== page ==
Bloomberg the Company & Products

Bloomberg Anywhere Login

Bloomberg

Connecting decision makers to a dynamic network of information, people and ideas, Bloomberg quickly and accurately delivers business and financial information, news and insight around the world.

Company

Financial Products

Enterprise Products

Media

Customer Support

  • Americas

    +1 212 318 2000

  • Europe, Middle East, & Africa

    +44 20 7330 7500

  • Asia Pacific

    +65 6212 1000

Communications

Industry Products

Media Services

Follow Us

Jefferson County Won’t Take Deal That Rules Out Bankruptcy

Aug. 22 (Bloomberg) -- Jefferson County, Alabama, won’t agree to a deal for restructuring its debt that rules out the possibility of filing for bankruptcy protection, Commission President David Carrington said.

Carrington, who is traveling to New York this week to speak with creditors in a failed $3.14 billion sewer bond refinancing, wants the option open because the county hasn’t shored up its general fund after a court struck down a wage tax.

“If a condition is we agree to not file Chapter 9, that’s a nonstarter,” Carrington told reporters today in his Birmingham office.

Jefferson County, home to Birmingham and more than 658,000 residents, has been in fiscal straits since a sewer-bond refinancing collapsed more than three years ago during the credit crisis. The refinancing involved what court-appointed receiver John Young described in a report as a borrowing binge to pay for improvements ordered by the federal government.

The county rejected an offer Aug. 12 that would have reduced debt to $2.33 billion and required Alabama Governor Robert Bentley to give his permission before the county could file for bankruptcy. It has until Sept. 16 to negotiate another offer. The county has proposed debt be reduced by another $140 million, Carrington said.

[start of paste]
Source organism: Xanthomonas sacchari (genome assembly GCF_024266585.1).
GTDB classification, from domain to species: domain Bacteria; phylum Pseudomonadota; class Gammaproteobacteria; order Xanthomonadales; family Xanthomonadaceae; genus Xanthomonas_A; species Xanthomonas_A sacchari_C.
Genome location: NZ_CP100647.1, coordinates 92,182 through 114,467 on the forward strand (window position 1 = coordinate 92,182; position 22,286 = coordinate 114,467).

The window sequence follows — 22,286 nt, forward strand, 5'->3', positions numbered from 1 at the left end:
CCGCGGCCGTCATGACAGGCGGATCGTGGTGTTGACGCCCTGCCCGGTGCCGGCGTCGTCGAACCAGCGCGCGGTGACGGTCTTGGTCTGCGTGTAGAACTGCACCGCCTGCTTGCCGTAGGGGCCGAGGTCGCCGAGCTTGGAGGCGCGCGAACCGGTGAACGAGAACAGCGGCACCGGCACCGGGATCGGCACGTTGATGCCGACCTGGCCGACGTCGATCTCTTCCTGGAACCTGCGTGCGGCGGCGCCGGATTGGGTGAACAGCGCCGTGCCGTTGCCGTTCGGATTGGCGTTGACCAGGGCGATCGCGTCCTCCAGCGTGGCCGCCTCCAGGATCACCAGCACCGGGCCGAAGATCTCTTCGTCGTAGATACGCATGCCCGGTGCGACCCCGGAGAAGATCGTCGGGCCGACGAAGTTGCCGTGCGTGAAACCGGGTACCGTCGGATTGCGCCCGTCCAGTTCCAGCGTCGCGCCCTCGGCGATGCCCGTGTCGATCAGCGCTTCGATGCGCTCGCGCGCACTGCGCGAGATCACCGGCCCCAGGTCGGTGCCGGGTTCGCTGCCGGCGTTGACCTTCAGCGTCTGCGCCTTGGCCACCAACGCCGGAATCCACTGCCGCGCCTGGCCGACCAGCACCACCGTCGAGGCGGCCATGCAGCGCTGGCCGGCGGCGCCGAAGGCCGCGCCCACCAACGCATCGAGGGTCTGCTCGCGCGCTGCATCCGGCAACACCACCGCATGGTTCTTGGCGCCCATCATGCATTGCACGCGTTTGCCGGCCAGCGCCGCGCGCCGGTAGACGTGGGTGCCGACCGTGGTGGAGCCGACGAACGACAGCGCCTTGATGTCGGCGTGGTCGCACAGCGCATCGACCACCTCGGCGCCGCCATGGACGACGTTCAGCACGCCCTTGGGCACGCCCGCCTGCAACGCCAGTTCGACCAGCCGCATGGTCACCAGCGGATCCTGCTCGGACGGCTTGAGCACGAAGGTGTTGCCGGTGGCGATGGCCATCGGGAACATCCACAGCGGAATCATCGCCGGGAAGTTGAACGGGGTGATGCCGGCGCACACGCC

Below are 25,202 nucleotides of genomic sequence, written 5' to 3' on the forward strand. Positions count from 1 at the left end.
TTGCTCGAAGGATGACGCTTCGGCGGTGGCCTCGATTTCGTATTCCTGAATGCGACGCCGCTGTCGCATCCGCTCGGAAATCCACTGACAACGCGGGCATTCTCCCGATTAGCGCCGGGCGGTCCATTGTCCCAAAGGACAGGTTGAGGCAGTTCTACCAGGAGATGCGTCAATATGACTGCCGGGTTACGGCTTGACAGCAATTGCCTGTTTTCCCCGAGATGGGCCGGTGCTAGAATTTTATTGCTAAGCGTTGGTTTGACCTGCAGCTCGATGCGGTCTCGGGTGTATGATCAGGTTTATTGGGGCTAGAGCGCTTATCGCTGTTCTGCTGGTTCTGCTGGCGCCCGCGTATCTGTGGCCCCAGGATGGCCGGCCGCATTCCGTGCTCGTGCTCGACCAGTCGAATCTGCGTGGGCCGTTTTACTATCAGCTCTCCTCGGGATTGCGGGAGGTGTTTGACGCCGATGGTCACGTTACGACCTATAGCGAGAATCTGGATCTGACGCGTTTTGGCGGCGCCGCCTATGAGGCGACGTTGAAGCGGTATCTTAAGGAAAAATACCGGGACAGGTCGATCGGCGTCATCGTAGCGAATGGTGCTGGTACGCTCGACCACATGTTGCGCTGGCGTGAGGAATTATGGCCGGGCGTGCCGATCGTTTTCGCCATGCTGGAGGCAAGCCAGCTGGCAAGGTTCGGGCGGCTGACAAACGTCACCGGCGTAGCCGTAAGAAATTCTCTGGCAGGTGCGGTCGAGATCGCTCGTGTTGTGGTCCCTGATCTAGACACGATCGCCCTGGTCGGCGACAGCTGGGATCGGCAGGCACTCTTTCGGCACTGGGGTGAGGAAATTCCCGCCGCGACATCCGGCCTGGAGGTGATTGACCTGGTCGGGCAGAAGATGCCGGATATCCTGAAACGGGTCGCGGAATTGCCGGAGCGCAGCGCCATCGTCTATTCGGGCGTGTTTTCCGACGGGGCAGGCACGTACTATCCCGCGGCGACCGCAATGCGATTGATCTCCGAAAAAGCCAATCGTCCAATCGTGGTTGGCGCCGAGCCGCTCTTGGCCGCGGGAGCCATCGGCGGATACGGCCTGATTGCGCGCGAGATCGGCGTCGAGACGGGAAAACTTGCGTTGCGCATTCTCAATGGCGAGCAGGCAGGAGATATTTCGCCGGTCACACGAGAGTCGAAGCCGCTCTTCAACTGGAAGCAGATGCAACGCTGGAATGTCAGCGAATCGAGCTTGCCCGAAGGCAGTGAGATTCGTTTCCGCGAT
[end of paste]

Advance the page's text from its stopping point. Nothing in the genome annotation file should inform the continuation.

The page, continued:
A deal would likely need the approval of Alabama’s Legislature. Under the creditors’ proposed agreement, the debt would come with a “moral obligation” backing from the state, requiring lawmakers approval and estimated to be worth more than $1 billion in reduced interest rates.

Carrington will travel to New York with Commissioner Jimmie Stephens, chairman of the Finance Committee, to speak with creditors from Aug. 23 to at least Aug. 25. He said the number of meetings was planned was “fluid” and that he would speak with “a handful” of creditors. He declined to provide further details.

To contact the reporter on this story: Simone Baribeau in Miami at sbaribeau@bloomberg.net

To contact the editor responsible for this story: Mark Tannenbaum at mtannen@bloomberg.net

Please upgrade your Browser

Your browser is out-of-date. Please download one of these excellent browsers:

Chrome, Firefox, Safari, Opera or Internet Explorer.